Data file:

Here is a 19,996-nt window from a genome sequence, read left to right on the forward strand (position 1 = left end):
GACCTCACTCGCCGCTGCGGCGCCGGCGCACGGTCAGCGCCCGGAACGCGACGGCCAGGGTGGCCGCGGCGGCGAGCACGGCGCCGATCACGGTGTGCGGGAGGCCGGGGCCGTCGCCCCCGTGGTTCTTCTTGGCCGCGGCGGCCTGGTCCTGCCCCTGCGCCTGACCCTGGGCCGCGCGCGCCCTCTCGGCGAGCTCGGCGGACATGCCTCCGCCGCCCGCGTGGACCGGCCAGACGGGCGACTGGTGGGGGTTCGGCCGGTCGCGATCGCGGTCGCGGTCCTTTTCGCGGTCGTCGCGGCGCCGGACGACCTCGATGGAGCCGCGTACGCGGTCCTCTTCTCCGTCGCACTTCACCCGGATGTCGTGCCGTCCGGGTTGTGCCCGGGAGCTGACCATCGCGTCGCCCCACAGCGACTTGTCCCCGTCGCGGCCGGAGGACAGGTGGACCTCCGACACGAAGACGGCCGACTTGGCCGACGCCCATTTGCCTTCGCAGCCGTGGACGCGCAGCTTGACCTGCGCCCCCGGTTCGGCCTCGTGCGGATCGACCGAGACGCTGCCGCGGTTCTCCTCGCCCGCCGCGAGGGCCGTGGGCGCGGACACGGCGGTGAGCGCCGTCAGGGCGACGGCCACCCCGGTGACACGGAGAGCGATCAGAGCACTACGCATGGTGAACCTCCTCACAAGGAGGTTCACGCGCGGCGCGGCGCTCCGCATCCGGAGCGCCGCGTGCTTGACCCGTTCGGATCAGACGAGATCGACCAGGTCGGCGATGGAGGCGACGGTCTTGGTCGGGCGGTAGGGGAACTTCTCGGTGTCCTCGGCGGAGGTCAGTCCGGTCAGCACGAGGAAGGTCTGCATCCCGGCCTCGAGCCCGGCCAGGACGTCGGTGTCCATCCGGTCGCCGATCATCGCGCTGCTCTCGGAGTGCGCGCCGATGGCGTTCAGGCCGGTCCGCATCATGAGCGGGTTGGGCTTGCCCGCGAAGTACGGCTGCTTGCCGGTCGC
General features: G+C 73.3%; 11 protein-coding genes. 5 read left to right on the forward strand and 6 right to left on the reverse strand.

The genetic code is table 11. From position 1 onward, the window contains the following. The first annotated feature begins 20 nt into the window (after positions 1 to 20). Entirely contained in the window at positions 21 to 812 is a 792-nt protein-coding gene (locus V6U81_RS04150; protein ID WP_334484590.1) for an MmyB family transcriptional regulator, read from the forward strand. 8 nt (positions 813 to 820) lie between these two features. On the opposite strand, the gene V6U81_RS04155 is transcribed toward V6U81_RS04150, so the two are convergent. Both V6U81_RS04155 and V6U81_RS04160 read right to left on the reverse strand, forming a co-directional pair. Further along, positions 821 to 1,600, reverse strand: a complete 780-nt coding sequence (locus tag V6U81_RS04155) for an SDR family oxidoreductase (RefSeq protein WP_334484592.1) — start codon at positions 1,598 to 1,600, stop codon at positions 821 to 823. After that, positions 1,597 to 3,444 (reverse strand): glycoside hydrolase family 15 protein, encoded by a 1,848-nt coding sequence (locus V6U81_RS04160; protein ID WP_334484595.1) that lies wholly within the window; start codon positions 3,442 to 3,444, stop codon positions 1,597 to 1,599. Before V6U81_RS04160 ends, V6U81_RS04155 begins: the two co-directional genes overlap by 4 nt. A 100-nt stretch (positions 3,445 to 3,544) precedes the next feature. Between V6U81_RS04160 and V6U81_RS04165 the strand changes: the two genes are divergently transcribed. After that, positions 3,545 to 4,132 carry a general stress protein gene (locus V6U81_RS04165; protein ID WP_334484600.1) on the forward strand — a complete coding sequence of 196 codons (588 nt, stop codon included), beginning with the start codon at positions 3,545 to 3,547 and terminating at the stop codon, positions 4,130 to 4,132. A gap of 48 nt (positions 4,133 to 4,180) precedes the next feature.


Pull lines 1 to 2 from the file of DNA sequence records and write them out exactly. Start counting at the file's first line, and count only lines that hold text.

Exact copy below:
Here is a 19,996-nt window from a genome sequence, read left to right on the forward strand (position 1 = left end):
GACCTCACTCGCCGCTGCGGCGCCGGCGCACGGTCAGCGCCCGGAACGCGACGGCCAGGGTGGCCGCGGCGGCGAGCACGGCGCCGATCACGGTGTGCGGGAGGCCGGGGCCGTCGCCCCCGTGGTTCTTCTTGGCCGCGGCGGCCTGGTCCTGCCCCTGCGCCTGACCCTGGGCCGCGCGCGCCCTCTCGGCGAGCTCGGCGGACATGCCTCCGCCGCCCGCGTGGACCGGCCAGACGGGCGACTGGTGGGGGTTCGGCCGGTCGCGATCGCGGTCGCGGTCCTTTTCGCGGTCGTCGCGGCGCCGGACGACCTCGATGGAGCCGCGTACGCGGTCCTCTTCTCCGTCGCACTTCACCCGGATGTCGTGCCGTCCGGGTTGTGCCCGGGAGCTGACCATCGCGTCGCCCCACAGCGACTTGTCCCCGTCGCGGCCGGAGGACAGGTGGACCTCCGACACGAAGACGGCCGACTTGGCCGACGCCCATTTGCCTTCGCAGCCGTGGACGCGCAGCTTGACCTGCGCCCCCGGTTCGGCCTCGTGCGGATCGACCGAGACGCTGCCGCGGTTCTCCTCGCCCGCCGCGAGGGCCGTGGGCGCGGACACGGCGGTGAGCGCCGTCAGGGCGACGGCCACCCCGGTGACACGGAGAGCGATCAGAGCACTACGCATGGTGAACCTCCTCACAAGGAGGTTCACGCGCGGCGCGGCGCTCCGCATCCGGAGCGCCGCGTGCTTGACCCGTTCGGATCAGACGAGATCGACCAGGTCGGCGATGGAGGCGACGGTCTTGGTCGGGCGGTAGGGGAACTTCTCGGTGTCCTCGGCGGAGGTCAGTCCGGTCAGCACGAGGAAGGTCTGCATCCCGGCCTCGAGCCCGGCCAGGACGTCGGTGTCCATCCGGTCGCCGATCATCGCGCTGCTCTCGGAGTGCGCGCCGATGGCGTTCAGGCCGGTCCGCATCATGAGCGGGTTGGGCTTGCCCGCGAAGTACGGCTGCTTGCCGGTCGC